- By Robbie GramerRobbie Gramer is a staff writer at Foreign Policy. He writes for The Cable, FP’s real-time take on all things, well, foreign policy. Before he joined FP in 2016, he used to think in a tank, managing the NATO portfolio at the Atlantic Council for three years. He’s a graduate of American University’s School of International Service, where he studied international relations and European affairs. He has lived in both Washington and Brussels, though he grew up in Idaho and Oregon, so he’s a West Coaster at heart. When he’s not busy reporting, he’s probably busy starting three new books before he has finished the last one or planning a trip to a national park he hasn’t visited yet.
United Nations investigators have unearthed scores of mass graves in a conflict-plagued region of the Democratic Republic of the Congo that top U.N. officials describe as a scene of “horror.”
The U.N. says the Congolese military dug the mass grave after killing more than 100 people last month, a sign that the DRC’s violence and political turmoil will almost certainly get worse before it gets better.
On Wednesday, the U.N. announced that its investigators have confirmed the existence of 17 new mass graves sites in the DRC’s Kasai region, bring the tally up to 40 mass graves discovered in the past nine months. The most recent batch was unearthed after the Congolese military killed at least 114 people, including 41 children, in its campaign to uproot an insurgency by the Kamuina Nsapu militia.
Most civilians were reportedly killed in their homes as soldiers went door to door hunting militia members. The U.N. also recounted reports of government forces raping women and girls. The U.N. accused the Kamuina Nsapu militia of carrying out their own atrocities and forcibly recruiting hundreds of child soldiers into their ranks.
The discovery sheds new light on a deadly conflict in the Kasai region that has displaced hundreds of thousands and morphed into a serious threat to embattled DRC President Joseph Kabila’s grip on power. While the Kamuina Nsapu rebellion is rooted in local grievances, it quickly ignited a nationwide political powder keg as grievances pile up against Kabila. Kabila refused to step down after his constitutional term limit expired in December, prompting mass protests and political turmoil, while exacerbating the country’s dire economic situation.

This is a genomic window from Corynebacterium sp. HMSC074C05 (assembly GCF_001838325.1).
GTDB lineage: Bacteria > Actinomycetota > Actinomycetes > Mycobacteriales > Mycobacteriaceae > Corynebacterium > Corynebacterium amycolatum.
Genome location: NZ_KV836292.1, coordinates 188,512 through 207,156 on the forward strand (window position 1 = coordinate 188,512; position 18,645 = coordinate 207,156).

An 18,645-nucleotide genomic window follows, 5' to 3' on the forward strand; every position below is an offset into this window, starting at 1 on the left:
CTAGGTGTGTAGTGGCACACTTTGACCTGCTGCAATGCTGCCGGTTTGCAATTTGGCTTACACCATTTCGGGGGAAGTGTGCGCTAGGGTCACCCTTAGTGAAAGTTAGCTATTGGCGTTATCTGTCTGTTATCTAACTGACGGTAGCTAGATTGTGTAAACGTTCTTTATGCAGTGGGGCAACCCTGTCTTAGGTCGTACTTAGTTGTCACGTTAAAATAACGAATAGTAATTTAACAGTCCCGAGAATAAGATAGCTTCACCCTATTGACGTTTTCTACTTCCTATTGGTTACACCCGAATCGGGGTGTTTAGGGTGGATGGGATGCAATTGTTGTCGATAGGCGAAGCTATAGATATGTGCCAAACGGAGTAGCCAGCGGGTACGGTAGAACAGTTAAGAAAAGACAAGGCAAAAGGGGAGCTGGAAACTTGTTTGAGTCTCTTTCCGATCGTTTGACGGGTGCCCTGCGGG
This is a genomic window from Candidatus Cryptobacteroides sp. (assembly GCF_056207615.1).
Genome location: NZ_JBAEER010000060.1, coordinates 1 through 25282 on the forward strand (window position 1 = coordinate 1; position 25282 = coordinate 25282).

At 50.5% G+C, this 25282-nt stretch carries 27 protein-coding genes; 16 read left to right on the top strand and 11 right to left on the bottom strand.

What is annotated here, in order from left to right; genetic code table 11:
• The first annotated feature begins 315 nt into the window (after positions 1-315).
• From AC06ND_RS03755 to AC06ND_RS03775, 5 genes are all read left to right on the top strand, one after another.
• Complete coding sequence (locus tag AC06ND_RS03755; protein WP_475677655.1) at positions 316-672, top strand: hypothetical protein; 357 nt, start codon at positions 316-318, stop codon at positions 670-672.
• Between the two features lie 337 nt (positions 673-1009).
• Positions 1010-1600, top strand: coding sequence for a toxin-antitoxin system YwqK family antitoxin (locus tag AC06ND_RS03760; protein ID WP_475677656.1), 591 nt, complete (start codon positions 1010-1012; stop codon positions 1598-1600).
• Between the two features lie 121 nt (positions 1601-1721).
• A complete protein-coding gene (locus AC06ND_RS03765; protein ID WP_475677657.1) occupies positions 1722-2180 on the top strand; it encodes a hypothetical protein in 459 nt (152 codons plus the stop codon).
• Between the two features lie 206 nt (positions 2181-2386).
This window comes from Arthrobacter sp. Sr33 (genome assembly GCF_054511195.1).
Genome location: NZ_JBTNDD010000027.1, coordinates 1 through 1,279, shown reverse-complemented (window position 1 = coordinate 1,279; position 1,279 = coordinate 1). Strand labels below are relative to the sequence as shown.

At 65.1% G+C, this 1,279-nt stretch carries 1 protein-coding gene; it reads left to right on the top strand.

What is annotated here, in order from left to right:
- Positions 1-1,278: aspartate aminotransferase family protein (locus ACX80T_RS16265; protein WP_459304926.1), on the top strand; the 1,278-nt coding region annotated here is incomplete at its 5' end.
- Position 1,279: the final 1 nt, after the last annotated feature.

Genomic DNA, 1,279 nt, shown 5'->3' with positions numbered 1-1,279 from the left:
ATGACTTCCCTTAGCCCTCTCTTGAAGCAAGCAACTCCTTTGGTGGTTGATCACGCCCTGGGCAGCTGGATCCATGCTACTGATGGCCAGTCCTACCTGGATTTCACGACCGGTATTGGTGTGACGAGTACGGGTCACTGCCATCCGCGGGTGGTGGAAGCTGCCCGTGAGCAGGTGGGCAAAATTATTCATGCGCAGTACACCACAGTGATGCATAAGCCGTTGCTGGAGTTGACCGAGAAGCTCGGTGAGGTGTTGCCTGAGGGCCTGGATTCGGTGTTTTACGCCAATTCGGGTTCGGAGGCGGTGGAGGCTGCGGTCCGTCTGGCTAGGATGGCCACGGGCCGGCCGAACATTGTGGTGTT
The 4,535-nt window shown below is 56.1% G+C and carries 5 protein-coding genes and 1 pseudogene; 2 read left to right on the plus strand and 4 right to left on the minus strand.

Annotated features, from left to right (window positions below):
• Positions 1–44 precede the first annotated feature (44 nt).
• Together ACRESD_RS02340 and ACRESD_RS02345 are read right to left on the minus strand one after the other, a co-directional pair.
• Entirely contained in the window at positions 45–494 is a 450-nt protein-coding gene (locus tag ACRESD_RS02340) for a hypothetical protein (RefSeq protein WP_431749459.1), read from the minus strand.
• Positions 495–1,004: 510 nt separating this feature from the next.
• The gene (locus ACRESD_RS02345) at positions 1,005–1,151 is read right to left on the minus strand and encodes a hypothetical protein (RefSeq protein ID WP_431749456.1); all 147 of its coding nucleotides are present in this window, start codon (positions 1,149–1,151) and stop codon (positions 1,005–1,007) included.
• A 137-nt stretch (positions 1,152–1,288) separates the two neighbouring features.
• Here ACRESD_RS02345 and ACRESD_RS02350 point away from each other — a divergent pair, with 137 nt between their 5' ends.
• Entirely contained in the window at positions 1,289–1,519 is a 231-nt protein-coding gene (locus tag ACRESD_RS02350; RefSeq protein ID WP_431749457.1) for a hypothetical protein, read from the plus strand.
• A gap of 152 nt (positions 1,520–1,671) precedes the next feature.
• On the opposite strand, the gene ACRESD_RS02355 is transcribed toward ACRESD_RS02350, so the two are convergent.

“The discovery of yet more mass graves and the reports of continued violations and abuses highlight the horror that has been unfolding in the Kasais over the last nine months,” said U.N. High Commissioner for Human Rights Zeid Ra’ad Al Hussein. If the national government isn’t serious about investigating the crimes, Hussein added, he would urge the International Criminal Court to take up the matter. The Congolese government denied any involvement in the mass graves, and instead blamed militias.
Since 1999, the U.N. has maintained a peacekeeping mission — MONUSCO — in the DRC. With some 22,000 personnel, it’s the U.N.’s largest. But given the sheer expanse of the country, it “has only minimal capacity to respond to civil unrest of widening conflict,” said Hans Hoebeke, a Congo expert with the International Crisis Group.
The Kasai conflict garnered international attention last month after militias abducted and killed two U.N. experts, one American and one Swedish. Since the conflict first escalated in August 2016, more than 400 people have been killed.
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